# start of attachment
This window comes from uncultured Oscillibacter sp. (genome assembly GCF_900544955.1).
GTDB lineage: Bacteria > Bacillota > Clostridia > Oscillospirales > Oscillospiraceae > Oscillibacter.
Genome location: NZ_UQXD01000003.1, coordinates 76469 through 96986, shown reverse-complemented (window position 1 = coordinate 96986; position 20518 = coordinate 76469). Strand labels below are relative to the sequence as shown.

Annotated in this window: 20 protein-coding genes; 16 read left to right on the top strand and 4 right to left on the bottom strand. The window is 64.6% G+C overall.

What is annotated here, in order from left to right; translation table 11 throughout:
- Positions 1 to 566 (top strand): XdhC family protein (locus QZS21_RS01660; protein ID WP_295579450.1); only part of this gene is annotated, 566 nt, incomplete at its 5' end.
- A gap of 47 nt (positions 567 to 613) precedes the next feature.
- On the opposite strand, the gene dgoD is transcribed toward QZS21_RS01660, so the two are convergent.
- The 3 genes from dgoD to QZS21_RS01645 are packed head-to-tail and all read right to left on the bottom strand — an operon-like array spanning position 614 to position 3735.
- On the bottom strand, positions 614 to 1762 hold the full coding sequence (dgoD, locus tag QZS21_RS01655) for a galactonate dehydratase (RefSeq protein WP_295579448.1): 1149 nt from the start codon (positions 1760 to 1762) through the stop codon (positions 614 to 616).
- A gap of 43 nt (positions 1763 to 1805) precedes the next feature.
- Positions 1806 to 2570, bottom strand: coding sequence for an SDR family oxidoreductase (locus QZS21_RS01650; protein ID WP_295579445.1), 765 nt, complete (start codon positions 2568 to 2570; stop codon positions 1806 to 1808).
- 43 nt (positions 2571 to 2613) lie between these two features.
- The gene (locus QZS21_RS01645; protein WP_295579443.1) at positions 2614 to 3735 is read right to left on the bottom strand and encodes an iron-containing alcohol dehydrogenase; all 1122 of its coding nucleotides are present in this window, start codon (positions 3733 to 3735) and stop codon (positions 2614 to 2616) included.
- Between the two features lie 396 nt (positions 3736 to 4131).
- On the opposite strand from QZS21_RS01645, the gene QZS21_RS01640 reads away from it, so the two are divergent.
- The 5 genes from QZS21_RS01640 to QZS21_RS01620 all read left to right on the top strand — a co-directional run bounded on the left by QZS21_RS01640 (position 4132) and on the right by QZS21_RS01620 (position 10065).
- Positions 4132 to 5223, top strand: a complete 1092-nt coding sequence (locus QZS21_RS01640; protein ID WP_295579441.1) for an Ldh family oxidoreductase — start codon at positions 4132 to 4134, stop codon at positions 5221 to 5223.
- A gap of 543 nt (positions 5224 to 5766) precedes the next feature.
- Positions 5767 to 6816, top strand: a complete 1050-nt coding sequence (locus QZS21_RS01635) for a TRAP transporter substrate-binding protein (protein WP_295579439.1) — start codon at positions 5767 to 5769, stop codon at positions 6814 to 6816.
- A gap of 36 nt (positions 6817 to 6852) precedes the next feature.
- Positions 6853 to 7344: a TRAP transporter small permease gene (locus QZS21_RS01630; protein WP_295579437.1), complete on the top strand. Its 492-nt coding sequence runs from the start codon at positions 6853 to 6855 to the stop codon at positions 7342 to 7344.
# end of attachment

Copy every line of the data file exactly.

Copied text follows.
This window comes from uncultured Oscillibacter sp. (genome assembly GCF_900544955.1).
GTDB lineage: Bacteria > Bacillota > Clostridia > Oscillospirales > Oscillospiraceae > Oscillibacter.
Genome location: NZ_UQXD01000003.1, coordinates 76469 through 96986, shown reverse-complemented (window position 1 = coordinate 96986; position 20518 = coordinate 76469). Strand labels below are relative to the sequence as shown.

Annotated in this window: 20 protein-coding genes; 16 read left to right on the top strand and 4 right to left on the bottom strand. The window is 64.6% G+C overall.

What is annotated here, in order from left to right; translation table 11 throughout:
- Positions 1 to 566 (top strand): XdhC family protein (locus QZS21_RS01660; protein ID WP_295579450.1); only part of this gene is annotated, 566 nt, incomplete at its 5' end.
- A gap of 47 nt (positions 567 to 613) precedes the next feature.
- On the opposite strand, the gene dgoD is transcribed toward QZS21_RS01660, so the two are convergent.
- The 3 genes from dgoD to QZS21_RS01645 are packed head-to-tail and all read right to left on the bottom strand — an operon-like array spanning position 614 to position 3735.
- On the bottom strand, positions 614 to 1762 hold the full coding sequence (dgoD, locus tag QZS21_RS01655) for a galactonate dehydratase (RefSeq protein WP_295579448.1): 1149 nt from the start codon (positions 1760 to 1762) through the stop codon (positions 614 to 616).
- A gap of 43 nt (positions 1763 to 1805) precedes the next feature.
- Positions 1806 to 2570, bottom strand: coding sequence for an SDR family oxidoreductase (locus QZS21_RS01650; protein ID WP_295579445.1), 765 nt, complete (start codon positions 2568 to 2570; stop codon positions 1806 to 1808).
- 43 nt (positions 2571 to 2613) lie between these two features.
- The gene (locus QZS21_RS01645; protein WP_295579443.1) at positions 2614 to 3735 is read right to left on the bottom strand and encodes an iron-containing alcohol dehydrogenase; all 1122 of its coding nucleotides are present in this window, start codon (positions 3733 to 3735) and stop codon (positions 2614 to 2616) included.
- Between the two features lie 396 nt (positions 3736 to 4131).
- On the opposite strand from QZS21_RS01645, the gene QZS21_RS01640 reads away from it, so the two are divergent.
- The 5 genes from QZS21_RS01640 to QZS21_RS01620 all read left to right on the top strand — a co-directional run bounded on the left by QZS21_RS01640 (position 4132) and on the right by QZS21_RS01620 (position 10065).
- Positions 4132 to 5223, top strand: a complete 1092-nt coding sequence (locus QZS21_RS01640; protein ID WP_295579441.1) for an Ldh family oxidoreductase — start codon at positions 4132 to 4134, stop codon at positions 5221 to 5223.
- A gap of 543 nt (positions 5224 to 5766) precedes the next feature.
- Positions 5767 to 6816, top strand: a complete 1050-nt coding sequence (locus QZS21_RS01635) for a TRAP transporter substrate-binding protein (protein WP_295579439.1) — start codon at positions 5767 to 5769, stop codon at positions 6814 to 6816.
- A gap of 36 nt (positions 6817 to 6852) precedes the next feature.
- Positions 6853 to 7344: a TRAP transporter small permease gene (locus QZS21_RS01630; protein WP_295579437.1), complete on the top strand. Its 492-nt coding sequence runs from the start codon at positions 6853 to 6855 to the stop codon at positions 7342 to 7344.